ReLeaf 2016 Reflections

Did you know that scholarships toward registration for the annual ReLeaf conference are available through the DEC for qualified applicants? These folks received awards this year.

IMG_0413Dewitt’s Nicholas Quilty-Koval:

The Releaf Conference was fantastic. It was a great experience and I was able to talk to many great people who encouraged me to pursue my goal of a career in urban planning.

In my community I have the opportunity to go door-to-door and talk to people about receiving a free tree. I am involved in the Save The Rain program for the Town of Dewitt. This program works with OEC (Onondaga Earth Corps) in an attempt to educate the nearby community about the benefits of trees as well as saving the rain. Our goal is to plant trees in the local area in order to do things such as decrease the amount of flooding, improve the air quality, and improve the appearance of the neighborhoods. I am also involved in the Town’s attempt to save ash trees that have been impacted by emerald ash borer. I have marked trees for removal as well as treatment. I also work with database software to help track the trees in our area.

Every aspect of the conference gave me insight into new topics and I learned a lot. It also connected ideas that I had originally been exposed to in my first year at college. There are many great takeaways that I received from the conference; the biggest one came from the Urban Wood Utilization talks with Jim Maloney and Tom Derby. I learned that we should not grind up ash and other trees into mulch, but instead should try to make them into something more useful and high-value, from a bench to a turkey call. Doing this would allow for more revenue from the tree and more meaningful products. I learned that marketing is a big key to the success of this idea of reusing the wood from urban trees.

IMG_0380Council Founder and Environmental Education Consultant Nancy Wolf:

I thought the theme of “Sustainable Urban Forestry” was excellent and timely and Skidmore College one of the most environmentally aware campuses we have used. I was particularly impressed with the recycling program—excellently labeled bins everywhere. Just a delight to be there, though I do think the dorm rooms could have been able to be individually climate controlled. I had to open the window to make the room warmer! From the environmental point of view, it was great to be able to get to Skidmore by mass transit (AMTRAK).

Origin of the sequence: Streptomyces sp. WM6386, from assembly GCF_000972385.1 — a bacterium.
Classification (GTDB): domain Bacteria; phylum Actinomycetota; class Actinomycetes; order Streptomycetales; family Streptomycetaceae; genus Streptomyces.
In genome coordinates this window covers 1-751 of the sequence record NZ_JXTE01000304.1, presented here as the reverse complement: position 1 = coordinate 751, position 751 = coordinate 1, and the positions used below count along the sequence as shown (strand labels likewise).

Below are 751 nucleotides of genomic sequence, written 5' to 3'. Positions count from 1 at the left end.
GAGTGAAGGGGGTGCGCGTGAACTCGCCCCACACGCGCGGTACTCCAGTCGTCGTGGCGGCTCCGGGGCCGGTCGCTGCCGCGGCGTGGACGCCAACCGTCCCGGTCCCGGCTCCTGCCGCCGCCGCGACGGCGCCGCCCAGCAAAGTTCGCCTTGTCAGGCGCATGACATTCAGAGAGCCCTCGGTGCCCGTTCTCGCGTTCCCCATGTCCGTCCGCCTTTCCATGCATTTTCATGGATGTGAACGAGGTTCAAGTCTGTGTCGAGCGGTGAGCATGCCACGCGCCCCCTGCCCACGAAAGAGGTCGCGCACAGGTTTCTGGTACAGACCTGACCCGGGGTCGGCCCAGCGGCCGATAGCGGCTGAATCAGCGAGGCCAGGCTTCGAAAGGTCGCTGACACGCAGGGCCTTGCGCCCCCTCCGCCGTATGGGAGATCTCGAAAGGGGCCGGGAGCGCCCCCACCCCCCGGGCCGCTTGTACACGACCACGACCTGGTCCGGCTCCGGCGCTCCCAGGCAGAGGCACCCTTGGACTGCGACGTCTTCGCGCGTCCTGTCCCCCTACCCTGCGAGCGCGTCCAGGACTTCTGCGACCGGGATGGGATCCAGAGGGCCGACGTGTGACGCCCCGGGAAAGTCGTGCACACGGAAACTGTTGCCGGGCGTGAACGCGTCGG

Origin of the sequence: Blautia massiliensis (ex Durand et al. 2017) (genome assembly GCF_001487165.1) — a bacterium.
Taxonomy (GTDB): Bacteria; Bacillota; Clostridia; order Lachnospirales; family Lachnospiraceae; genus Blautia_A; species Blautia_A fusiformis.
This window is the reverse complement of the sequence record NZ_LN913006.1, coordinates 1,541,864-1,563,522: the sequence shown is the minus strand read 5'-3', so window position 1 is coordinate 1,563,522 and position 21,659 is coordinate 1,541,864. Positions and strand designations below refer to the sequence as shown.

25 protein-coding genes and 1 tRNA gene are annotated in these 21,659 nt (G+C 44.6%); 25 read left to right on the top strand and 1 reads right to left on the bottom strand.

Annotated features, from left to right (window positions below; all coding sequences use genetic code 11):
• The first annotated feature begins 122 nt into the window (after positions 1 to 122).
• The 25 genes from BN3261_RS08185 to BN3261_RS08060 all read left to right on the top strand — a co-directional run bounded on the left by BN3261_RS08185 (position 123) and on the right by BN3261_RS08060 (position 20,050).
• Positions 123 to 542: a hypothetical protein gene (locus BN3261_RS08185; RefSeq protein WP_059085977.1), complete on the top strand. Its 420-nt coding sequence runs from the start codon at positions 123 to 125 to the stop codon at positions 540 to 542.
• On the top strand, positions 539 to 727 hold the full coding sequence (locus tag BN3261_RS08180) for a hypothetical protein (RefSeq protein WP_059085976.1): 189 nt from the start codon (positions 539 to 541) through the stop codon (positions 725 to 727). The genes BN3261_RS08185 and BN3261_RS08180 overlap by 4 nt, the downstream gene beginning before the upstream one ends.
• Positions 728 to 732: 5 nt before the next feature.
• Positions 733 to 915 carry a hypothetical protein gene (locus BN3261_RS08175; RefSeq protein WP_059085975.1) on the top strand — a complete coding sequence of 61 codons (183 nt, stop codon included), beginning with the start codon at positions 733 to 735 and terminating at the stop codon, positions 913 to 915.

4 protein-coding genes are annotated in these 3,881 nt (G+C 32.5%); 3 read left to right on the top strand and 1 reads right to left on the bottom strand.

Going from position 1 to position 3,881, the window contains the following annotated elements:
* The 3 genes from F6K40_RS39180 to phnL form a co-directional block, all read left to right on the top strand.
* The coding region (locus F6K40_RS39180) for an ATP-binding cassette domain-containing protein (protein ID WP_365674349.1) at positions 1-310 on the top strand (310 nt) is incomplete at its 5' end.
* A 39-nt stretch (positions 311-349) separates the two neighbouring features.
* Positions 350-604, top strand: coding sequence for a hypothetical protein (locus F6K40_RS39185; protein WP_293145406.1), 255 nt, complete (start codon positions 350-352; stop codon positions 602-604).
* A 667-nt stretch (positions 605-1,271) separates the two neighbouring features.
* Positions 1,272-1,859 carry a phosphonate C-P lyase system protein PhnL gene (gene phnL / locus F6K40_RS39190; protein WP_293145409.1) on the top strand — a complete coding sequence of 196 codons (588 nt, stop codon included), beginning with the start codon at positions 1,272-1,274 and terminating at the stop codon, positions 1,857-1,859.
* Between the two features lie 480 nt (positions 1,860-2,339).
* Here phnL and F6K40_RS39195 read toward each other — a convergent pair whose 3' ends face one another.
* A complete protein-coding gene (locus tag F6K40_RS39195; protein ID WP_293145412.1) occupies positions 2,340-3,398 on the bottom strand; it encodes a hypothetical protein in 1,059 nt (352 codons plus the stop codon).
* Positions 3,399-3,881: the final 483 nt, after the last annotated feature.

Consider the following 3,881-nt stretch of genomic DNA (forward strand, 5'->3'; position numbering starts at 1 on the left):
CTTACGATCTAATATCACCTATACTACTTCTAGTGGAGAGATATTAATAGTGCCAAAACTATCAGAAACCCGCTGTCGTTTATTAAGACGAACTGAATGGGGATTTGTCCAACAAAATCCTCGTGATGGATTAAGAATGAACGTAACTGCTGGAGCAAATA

I was impressed that the presentations followed the theme so well. That is not easy to put together, so the local committee did a very good job. In terms of a takeaway, I learned much more about invasive species of all sorts and scooped up brochures about ones I didn’t know about to take to our farm in Virginia.

Fran Lawlor

Fran Lawlor:

I am a land manager at a nature center next to a small Central NY town. Thousands of visitors visit our 187, mainly wooded acres every year, including children at day camp, hikers, star gazers, and birdwatchers. Our preserve is an important recreational and educational resource for the greater Syracuse region. It is important we keep up to date on urban forestry issues that can impact the ecological health and the physical safety of our several miles of hiking trails.

The immediacy of emerald ash borer and its impacts was driven home to me during the conference. I also shared with other parks professionals the challenges of managing several invasive species that have significant forest health impacts. I spoke with state foresters who are ready to help us make forest management decisions to best be prepared to meet all these challenges.

Charles Lannie HillCharles Hill:

I am the landscape supervisor at New York Restoration Project. In the last year, I have worked on the reforestation effort at Highbridge Park in Northern Manhattan. This summer and this past spring, combined crews from NYRP have planted more than 500 native trees in Highbridge.

Since I live and work in Manhattan, I tend to see things through a New York (City)-centric lens. It was refreshing to see things from a state-wide point of view. Seeing the wide range of efforts underway throughout the state adds an element of creativity to the work that I do. There were some interesting ideas and processes that are underway in other parts of New York State that made me think about different ways of doing things.

One of my favorite parts of the conference was the TREES, TREES AND MORE TREES Workshop. This was a fantastic example of science and creativity at work. I learned a lot about innovations in the storm water management field involving multiple strategies for run offs, pollutants, and trash that are taking place in the Capital Region.

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